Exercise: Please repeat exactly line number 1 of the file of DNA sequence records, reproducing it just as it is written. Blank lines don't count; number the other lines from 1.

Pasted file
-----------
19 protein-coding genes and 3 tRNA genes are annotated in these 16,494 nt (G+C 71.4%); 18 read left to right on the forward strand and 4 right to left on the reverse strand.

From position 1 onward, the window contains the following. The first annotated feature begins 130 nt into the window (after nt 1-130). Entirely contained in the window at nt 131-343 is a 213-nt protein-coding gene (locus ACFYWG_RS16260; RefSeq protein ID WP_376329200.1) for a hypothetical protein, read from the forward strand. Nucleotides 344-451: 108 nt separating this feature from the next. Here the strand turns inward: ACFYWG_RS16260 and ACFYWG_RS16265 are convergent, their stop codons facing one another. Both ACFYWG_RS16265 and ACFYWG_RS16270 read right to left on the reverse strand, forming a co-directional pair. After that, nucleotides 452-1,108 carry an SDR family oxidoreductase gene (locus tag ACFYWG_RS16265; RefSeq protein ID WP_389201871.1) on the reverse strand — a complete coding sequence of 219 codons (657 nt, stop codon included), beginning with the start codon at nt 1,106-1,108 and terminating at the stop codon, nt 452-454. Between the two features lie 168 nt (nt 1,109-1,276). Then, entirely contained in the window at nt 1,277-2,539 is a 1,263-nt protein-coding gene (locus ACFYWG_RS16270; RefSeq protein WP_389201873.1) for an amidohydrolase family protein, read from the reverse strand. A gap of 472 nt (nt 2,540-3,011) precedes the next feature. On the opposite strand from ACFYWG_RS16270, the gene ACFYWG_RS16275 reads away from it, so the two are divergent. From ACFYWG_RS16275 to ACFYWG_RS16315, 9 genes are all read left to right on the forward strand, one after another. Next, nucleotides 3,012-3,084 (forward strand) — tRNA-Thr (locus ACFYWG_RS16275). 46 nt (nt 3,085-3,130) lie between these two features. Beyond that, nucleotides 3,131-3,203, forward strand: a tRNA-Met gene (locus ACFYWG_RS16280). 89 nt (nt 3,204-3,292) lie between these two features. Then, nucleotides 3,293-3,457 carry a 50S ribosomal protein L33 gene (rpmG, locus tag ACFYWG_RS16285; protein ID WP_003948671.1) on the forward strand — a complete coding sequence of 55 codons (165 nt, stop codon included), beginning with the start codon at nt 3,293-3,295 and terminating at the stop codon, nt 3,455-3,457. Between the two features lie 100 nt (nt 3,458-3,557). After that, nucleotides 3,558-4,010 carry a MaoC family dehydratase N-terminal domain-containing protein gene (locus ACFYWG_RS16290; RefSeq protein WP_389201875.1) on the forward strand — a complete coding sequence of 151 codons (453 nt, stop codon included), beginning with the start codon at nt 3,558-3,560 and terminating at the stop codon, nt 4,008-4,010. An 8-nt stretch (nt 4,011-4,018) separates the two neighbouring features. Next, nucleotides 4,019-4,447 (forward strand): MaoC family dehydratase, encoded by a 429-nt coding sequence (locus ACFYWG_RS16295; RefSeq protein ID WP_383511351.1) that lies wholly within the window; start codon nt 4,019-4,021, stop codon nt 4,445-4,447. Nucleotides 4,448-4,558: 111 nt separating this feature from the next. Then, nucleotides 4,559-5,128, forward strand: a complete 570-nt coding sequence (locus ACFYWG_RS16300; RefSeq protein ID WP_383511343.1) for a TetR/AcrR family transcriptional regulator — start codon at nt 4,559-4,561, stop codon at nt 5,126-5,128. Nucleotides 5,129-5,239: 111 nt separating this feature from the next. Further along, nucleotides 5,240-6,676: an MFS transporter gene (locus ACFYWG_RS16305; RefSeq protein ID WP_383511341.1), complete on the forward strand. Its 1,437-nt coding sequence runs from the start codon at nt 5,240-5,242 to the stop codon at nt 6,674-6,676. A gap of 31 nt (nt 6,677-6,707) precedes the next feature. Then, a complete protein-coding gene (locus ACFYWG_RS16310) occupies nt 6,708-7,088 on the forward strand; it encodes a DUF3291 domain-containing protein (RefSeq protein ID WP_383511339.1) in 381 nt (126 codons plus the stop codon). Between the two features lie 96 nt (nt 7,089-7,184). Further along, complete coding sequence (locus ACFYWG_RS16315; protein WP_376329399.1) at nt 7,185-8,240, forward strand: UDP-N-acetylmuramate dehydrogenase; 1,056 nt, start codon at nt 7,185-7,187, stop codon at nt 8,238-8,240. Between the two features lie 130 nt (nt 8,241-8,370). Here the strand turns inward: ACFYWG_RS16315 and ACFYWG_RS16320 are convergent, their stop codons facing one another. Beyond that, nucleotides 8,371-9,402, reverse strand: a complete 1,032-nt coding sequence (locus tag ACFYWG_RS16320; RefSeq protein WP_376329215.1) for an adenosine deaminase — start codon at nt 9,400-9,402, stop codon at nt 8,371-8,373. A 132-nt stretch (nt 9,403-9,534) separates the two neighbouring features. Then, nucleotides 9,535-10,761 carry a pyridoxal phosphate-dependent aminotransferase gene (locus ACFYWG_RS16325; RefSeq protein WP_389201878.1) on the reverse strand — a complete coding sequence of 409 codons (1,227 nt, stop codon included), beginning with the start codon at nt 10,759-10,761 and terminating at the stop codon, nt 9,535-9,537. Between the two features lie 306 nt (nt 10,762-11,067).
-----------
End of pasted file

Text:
19 protein-coding genes and 3 tRNA genes are annotated in these 16,494 nt (G+C 71.4%); 18 read left to right on the forward strand and 4 right to left on the reverse strand.